HIGHLAND PARK – The Highland Park City Council on Monday passed a motion to ban the sale and use of coal tar products in Highland Park. Coal tar sealants are known to contain polycyclic aromatic hydrocarbons (PAHs), which can cause cancer and birth defects in aquatic life.
“The fact that some PAHs are a human carcinogen cannot also be the reason to ban this product,” argued David Kanter, a Chicago attorney representing Pavement Coatings Technology Council (PCTC) in Virginia at the January 9 City Council meeting. “Highland Park hasn’t banned bacon, red meat, fried foods, tanning beds, cigarettes, smokeless tobacco, alcohol, coconut oil, and lipstick, which are all substances that have chemicals that are known human carcinogens.” He also included some hair care products.
“All of the items that you mentioned from shampoo to bacon to cigarette products are all things that I can choose not to expose myself to [which is not the same as having] coal tar sealant on the driveway next to my house,” said Councilwoman Kim Stone. “I operate under the cautionary principle if it’s something that is hazardous, we should limit its use.”
As the liaison to the Natural Resources Commission, Stone explained that the commission began having public meetings about coal tar sealants in November 2014.
“Coal tar pitch is a known carcinogen,” she said. “It’s a component in these sealants that is used specifically for aesthetic purposes. It doesn’t structurally help pavements. With our proximity to Lake Michigan we have a responsibility to protect Lake Michigan and the Great Lakes Basin, the largest fresh water system on earth. That’s a good enough reason not to test our water to know that we don’t want to put a carcinogen in the watershed.”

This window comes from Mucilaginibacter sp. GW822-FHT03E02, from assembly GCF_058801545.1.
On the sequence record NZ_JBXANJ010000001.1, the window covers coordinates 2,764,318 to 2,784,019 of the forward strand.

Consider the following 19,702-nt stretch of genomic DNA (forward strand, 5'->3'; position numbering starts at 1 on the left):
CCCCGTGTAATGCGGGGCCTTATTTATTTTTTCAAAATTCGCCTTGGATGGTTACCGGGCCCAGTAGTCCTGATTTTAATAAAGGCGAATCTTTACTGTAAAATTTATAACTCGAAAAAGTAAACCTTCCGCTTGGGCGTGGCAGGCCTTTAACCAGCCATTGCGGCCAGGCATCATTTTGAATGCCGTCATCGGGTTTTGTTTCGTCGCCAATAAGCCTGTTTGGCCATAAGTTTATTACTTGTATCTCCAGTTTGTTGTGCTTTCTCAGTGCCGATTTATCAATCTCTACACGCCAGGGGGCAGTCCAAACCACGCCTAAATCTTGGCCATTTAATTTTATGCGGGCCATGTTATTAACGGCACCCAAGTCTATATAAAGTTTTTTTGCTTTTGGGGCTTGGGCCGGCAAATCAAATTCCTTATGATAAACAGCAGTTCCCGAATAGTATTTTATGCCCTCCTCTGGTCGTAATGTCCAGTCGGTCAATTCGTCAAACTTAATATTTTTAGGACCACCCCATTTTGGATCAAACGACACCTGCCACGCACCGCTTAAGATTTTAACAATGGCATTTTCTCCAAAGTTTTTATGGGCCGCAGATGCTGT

Kanter said the Village of Winnetka banned coal tar sealants before testing it and when all of their water sources were later tested, no elevated levels of PAHs were found.
“To my knowledge Highland Park has not tested the stormwater runoff to see if there are elevated levels of PAHs that can be attributed to coal tar sealants,” he said.
Mayor Nancy Rotering said, “My understanding is that as coal tar sealants break down over time it can cling to shoes and be present in the air when cars drive on it and pick up the dust as it degrades.”
Kanter said the product has been around for about 30 years, and it’s never been a problem. “Anne LeHuray, executive director, PCTC is a PHD chemist and she can answer these questions a lot better than a lawyer can.” He requested that the City Council defer its vote to ban coal tar sealants until after LeHuray can come in from Virginia to provide more information.
Councilman Alyssa Knobel said the council has been talking to state legislators for a year and they found out that major retailers have banned these products and there are alternatives. She said she’s concerned about playgrounds where children play, breathe the air, and bring the products into their homes by tracking in dust particles. “We want to make it safer and easier to live in Highland Park,” she added.